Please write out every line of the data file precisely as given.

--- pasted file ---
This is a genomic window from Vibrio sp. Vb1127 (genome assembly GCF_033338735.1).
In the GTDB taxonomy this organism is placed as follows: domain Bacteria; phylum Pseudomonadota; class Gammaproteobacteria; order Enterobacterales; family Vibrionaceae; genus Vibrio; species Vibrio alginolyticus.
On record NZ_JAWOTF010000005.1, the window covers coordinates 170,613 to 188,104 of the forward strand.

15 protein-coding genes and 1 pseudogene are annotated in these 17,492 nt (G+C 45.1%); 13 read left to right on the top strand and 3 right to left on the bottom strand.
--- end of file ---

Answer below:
This is a genomic window from Vibrio sp. Vb1127 (genome assembly GCF_033338735.1).
In the GTDB taxonomy this organism is placed as follows: domain Bacteria; phylum Pseudomonadota; class Gammaproteobacteria; order Enterobacterales; family Vibrionaceae; genus Vibrio; species Vibrio alginolyticus.
On record NZ_JAWOTF010000005.1, the window covers coordinates 170,613 to 188,104 of the forward strand.

15 protein-coding genes and 1 pseudogene are annotated in these 17,492 nt (G+C 45.1%); 13 read left to right on the top strand and 3 right to left on the bottom strand.